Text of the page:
Dynamic Traffic Control Interventions for Enhanced Mobility and Economic Competitiveness

UTC Project Information

According to the latest Urban Mobility Report, U.S. urban motorists in 2011 traveled an additional 5.5 billion hours and purchased an extra 2.9 billion gallons of fuel as a result of congestion. The economic impact of degraded mobility has been estimated at $21 billion which is quickly eroding the nation’s economic competitiveness. The Federal Highway Administration estimates that about half of all congestion delays are caused by non-recurrent congestion events, including incidents, weather, work zones, demand surges, and inadequate base capacity. Yet methods for assessing the effectiveness of active traffic management (ATM) strategies aimed at improving mobility are still rooted at a planning level approach rather than the operational levels of implementation.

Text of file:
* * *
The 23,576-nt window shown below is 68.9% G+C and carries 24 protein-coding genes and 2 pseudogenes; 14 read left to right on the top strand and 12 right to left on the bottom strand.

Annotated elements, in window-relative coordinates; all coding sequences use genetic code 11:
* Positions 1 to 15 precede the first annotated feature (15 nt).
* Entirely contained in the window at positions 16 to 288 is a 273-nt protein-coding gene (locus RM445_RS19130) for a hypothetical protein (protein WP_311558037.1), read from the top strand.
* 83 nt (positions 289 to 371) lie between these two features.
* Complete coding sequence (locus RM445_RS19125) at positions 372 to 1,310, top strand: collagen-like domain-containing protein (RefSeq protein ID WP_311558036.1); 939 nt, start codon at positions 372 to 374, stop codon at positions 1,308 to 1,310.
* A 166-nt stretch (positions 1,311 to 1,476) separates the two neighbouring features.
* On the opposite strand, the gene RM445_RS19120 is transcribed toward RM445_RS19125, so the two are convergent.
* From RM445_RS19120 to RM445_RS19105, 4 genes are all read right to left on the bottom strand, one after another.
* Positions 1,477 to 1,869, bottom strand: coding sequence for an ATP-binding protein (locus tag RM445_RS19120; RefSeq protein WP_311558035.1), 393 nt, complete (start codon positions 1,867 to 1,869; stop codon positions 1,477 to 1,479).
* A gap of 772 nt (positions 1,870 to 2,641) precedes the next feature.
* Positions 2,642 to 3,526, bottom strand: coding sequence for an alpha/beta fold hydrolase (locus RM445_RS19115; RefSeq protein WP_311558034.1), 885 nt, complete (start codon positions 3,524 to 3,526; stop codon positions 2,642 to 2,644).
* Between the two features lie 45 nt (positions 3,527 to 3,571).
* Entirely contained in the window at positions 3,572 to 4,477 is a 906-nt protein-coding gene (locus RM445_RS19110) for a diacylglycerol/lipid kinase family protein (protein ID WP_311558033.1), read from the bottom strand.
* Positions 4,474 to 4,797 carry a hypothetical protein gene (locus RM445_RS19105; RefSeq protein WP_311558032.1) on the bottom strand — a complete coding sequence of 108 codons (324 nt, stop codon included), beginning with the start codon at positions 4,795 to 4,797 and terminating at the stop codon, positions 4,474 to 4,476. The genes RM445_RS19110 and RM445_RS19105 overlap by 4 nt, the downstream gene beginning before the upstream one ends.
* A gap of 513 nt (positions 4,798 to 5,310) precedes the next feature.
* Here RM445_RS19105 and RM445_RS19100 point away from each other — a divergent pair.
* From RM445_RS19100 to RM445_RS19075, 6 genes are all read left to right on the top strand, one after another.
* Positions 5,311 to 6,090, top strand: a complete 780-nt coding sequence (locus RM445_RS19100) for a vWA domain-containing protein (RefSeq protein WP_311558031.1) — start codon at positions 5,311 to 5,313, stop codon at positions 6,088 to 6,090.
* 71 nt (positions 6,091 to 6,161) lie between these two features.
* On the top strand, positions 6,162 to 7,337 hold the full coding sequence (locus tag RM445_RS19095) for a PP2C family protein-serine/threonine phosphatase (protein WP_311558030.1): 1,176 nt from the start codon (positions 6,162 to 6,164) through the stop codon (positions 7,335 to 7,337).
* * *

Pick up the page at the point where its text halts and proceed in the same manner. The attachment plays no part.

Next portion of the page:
This research is intended to develop efficient methods that dynamically evaluate the current traffic system performance, propose interventions that can ameliorate the performance as needed, and implement and re-evaluate the effectiveness of the intervention. To enable real progress in this arena, the focus will be on active traffic management techniques and their application on freeway facilities. In fact, this research is an early attempt at modeling “active” traffic management in real-time by actually intervening at the right time and place to improve the system performance.

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